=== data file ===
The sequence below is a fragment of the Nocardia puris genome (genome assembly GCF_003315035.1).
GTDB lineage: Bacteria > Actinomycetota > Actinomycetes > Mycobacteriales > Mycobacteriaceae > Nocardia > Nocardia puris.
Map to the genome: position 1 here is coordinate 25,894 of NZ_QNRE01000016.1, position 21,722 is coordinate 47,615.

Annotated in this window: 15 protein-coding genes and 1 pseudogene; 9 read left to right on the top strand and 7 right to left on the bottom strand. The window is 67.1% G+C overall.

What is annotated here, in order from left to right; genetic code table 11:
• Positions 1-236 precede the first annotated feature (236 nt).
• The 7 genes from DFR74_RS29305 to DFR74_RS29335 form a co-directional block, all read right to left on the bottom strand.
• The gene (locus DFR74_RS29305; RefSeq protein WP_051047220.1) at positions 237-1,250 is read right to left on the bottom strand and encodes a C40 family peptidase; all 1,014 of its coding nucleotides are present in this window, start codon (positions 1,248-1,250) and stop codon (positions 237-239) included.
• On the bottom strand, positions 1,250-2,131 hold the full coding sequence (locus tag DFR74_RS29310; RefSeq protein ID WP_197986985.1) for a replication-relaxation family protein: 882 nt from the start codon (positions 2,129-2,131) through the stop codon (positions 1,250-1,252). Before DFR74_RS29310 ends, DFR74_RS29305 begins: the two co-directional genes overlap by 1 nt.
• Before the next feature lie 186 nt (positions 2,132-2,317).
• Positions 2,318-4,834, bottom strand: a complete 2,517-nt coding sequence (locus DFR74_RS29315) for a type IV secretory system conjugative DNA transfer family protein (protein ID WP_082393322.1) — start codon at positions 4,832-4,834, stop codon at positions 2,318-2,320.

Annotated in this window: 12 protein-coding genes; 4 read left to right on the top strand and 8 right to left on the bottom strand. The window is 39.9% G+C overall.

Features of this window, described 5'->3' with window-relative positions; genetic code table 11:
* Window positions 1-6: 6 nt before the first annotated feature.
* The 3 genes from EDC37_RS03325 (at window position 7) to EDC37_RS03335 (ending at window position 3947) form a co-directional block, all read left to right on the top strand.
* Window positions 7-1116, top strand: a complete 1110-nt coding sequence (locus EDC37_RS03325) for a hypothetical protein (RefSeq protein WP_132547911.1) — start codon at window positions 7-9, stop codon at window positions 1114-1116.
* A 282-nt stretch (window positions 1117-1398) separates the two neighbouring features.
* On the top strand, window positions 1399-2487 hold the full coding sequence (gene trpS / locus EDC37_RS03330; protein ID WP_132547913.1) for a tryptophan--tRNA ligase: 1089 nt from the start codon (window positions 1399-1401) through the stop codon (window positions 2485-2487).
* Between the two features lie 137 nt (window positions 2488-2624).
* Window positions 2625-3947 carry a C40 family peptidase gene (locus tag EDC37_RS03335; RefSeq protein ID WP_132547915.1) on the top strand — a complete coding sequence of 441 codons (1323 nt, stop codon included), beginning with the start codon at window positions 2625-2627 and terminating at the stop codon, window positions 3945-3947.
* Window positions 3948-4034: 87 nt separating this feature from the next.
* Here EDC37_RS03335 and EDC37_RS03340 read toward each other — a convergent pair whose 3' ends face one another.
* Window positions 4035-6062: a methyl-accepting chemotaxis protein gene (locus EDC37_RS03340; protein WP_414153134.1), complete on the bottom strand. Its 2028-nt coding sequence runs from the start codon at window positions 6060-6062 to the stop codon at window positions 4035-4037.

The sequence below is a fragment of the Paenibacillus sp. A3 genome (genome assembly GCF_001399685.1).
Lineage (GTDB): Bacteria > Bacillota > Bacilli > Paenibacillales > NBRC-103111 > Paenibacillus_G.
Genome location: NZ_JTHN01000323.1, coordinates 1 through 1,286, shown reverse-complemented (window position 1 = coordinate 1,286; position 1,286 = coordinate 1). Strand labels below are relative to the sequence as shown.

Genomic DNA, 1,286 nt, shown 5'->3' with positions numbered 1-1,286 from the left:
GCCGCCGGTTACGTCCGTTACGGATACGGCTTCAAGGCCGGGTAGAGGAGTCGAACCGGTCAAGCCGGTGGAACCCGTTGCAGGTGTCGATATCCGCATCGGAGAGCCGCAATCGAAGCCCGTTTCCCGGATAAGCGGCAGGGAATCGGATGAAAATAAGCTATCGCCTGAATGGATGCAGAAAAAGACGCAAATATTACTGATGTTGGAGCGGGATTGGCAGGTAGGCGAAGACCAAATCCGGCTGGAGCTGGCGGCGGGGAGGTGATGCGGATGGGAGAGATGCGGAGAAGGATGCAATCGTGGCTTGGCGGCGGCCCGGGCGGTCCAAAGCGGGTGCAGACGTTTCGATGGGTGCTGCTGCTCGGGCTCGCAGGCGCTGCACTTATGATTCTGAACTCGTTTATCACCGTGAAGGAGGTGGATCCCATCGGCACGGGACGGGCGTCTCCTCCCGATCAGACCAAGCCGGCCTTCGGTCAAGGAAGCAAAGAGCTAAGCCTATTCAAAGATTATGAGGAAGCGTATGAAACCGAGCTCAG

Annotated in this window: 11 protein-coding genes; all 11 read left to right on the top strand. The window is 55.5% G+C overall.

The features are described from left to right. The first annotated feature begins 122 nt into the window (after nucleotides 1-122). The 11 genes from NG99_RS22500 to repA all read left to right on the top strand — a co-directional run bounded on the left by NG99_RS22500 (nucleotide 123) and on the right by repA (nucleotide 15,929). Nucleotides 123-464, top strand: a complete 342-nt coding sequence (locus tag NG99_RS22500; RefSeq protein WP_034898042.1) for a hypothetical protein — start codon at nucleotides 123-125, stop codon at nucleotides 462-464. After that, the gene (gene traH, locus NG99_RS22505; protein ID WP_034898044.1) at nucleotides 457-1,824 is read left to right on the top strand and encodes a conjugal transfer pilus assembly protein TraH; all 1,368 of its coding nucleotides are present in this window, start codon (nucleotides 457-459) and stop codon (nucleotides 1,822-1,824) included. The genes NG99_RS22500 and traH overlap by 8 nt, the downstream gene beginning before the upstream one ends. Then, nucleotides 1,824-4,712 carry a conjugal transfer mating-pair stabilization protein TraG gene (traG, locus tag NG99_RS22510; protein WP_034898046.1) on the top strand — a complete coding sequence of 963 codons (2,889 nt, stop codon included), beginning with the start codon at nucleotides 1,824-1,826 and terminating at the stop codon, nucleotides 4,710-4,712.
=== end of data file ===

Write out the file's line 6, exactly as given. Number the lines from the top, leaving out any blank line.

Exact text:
• Positions 1-236 precede the first annotated feature (236 nt).